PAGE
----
Would you dob in your neighbour's empty home?
Curtain twitchers are being recruited to join the fight against London's empty homes
Morning — here’s what we’ve spied in the capital on Tuesday, March 7, 2023:
🏚️ Adding insult to the injury of London’s housing crisis, many properties across the city are just sitting empty. But curtain twitchers are coming to the rescue — one borough is launching a hotline for residents to report neighbouring properties they suspect have been vacant for six months.
Westminster council is setting up the dedicated phone number as part of a wider crackdown on long term empty properties in the borough. It’s using “community intelligence”, as its new strategy document calls it, to try to end the absurdity of at least 1,150 empty homes in central London amid a chronic housing shortage, surging rents and rising homelessness. Yet the big problem facing the council and wider London is that the true number of empty properties in the city is unknown.
Government data shows that in the past ten years the number of vacant properties across London has risen from 59,313 to 89,508 – now about 2% of the housing stock. Yet these statistics are collated from a particular source – council tax returns – that only counts properties that are continuously unoccupied for six months. That excludes many properties which are occasionally used as a bolthole, but end up being empty for at least six months in total throughout the year. The data also relies on owners or their agents self-reporting — a problem for many councils which lack the resources to go round inspecting themselves.
Enter Westminster’s hotline, which the council hopes will result in neighbours helping to identify the less obviously empty properties. A visibility derelict building covered in graffiti is one thing, but many of London’s vacant properties are flats hidden in big, flashy blocks, and so harder to spot.
More depressingly, even if Westminster’s phone lines are flooded, it’s not entirely clear what it or indeed any borough can really do about empty properties with their current powers. Many councils in the capital already charge an “empty property premium” – double the normal rates of council tax or higher on properties that have been empty for at least two years. But their more hardcore options come with strings attached. Councils can use ‘compulsory purchase orders’ to force an owner to sell, but even if they demonstrate doing so is in the public interest to the secretary of state, who signs it off, they then have to cough up enough cash for London’s high property prices. In Westminster, the average property price is £930,185. Another option are ‘empty dwelling management orders’, but these can only be used on properties associated with vandalism or anti-social behaviour — not your typical empty house in Belgravia or Knightsbridge. Councils then must charge rent for the acquired property at market rates, which isn’t a particularly viable option if housing low income households or the homeless is your aim.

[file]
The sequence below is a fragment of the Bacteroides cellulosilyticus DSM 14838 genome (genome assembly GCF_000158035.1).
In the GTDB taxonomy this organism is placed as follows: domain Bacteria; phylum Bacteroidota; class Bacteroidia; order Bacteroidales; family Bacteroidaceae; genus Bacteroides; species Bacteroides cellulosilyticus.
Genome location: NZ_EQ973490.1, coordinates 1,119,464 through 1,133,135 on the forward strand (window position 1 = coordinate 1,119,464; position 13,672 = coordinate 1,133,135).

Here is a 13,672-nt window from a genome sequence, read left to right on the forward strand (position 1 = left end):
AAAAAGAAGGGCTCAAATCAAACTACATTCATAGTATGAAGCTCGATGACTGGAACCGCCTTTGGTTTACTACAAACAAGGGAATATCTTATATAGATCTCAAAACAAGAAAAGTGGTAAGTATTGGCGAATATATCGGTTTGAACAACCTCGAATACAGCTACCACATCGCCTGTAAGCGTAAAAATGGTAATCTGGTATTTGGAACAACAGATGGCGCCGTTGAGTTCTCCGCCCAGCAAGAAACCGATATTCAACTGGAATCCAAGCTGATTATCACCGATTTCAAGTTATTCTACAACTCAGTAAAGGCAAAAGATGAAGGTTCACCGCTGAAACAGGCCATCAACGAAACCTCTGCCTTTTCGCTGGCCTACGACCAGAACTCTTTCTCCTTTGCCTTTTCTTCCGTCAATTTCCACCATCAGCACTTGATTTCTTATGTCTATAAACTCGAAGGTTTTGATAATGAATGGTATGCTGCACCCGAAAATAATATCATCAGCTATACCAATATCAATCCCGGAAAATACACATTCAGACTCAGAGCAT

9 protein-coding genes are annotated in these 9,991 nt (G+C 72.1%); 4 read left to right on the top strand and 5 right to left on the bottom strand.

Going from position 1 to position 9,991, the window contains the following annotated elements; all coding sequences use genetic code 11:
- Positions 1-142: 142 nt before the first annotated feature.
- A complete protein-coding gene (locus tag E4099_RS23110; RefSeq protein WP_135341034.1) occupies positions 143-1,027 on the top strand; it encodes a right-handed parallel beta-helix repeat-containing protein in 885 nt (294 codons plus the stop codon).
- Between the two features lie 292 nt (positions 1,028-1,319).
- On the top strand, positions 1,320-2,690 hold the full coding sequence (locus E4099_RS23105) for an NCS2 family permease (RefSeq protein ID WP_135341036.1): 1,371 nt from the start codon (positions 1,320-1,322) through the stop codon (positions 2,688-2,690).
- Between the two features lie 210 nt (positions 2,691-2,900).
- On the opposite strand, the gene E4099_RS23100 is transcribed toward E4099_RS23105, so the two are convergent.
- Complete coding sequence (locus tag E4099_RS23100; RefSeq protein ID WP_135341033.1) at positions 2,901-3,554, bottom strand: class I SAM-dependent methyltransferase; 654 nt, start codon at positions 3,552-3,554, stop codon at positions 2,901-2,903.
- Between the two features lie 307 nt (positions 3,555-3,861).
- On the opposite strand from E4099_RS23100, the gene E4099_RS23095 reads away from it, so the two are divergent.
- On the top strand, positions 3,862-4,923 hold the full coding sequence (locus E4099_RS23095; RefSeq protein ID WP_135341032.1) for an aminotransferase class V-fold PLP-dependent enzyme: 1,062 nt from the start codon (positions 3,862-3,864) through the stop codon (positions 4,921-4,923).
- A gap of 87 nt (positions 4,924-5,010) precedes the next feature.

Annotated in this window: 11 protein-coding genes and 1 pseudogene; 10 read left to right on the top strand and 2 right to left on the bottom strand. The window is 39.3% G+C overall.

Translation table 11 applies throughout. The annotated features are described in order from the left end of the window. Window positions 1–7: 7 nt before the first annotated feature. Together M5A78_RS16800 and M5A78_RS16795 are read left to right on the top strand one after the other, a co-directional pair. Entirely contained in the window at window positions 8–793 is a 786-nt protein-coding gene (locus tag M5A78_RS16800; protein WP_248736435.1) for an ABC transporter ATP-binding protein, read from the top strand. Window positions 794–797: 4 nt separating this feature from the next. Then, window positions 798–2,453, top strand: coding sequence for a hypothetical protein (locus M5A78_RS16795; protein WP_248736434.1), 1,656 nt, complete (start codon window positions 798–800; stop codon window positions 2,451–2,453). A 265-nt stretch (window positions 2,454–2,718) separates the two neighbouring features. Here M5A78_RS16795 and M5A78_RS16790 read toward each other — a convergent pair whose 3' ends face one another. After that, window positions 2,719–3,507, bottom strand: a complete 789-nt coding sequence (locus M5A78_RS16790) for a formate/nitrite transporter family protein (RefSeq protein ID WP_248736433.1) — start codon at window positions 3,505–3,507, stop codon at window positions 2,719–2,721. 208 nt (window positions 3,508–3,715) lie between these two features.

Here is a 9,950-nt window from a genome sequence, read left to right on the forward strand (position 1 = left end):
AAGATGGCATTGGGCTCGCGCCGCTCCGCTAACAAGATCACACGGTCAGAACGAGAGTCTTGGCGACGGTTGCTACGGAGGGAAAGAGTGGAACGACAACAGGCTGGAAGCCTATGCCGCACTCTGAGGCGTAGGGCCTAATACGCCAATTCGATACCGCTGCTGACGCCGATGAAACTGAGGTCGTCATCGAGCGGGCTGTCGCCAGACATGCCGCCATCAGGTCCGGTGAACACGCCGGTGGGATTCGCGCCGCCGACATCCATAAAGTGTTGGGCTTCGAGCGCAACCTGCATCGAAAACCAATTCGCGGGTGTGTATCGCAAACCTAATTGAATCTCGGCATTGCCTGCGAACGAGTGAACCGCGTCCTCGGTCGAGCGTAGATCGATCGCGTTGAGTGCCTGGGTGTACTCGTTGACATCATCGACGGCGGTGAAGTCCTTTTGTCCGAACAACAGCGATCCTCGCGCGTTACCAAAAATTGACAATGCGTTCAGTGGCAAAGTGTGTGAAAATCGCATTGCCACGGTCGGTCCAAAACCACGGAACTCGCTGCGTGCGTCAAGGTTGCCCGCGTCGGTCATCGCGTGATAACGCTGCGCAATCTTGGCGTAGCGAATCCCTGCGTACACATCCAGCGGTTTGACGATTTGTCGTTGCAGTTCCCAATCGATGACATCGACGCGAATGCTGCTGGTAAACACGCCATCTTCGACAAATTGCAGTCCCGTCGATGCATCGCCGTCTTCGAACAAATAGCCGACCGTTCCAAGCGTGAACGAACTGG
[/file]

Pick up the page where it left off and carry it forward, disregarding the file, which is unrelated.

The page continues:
It’s at least interesting to see the impact of Labour taking control of Westminster in the 2022 local elections for the first time in the council’s 58-year history. The empty property crackdown comes shortly after the borough launched a campaign against “dirty money”, which is seeing it take on shell companies, Russian oligarchs and even American candy stores on Oxford Street.
👩🎓 Speaking of snitching — a London university has come under fire for encouraging students to report striking staff. Queen Mary University of London is facing accusations it’s “turning students into spies” [cough] to gather data on who went on strike in November and February.
🚌 Higher passenger fares across all TfL services have come into effect for the year ahead. The average single journey bus fare has increased by 10p and the average pay-as-you-go Tube fare has increased by 30p.
👨⚖️ The former Met officer who killed Sarah Everard in 2021 has been sentenced for three counts of indecent exposure. The police handling of these incidents is currently being reviewed, as the most recent happened just days before he abducted Everard.
💃 Finally — Tottenham Hotsput Stadium is in trouble with the local council after selling tickets to Beyoncé’s extra gig. The north London club is permitted to host six concerts at its stadium a year under its current licence — a number it had met, until Beyoncé announced an extra (now sold out) gig on February 7, 2023.
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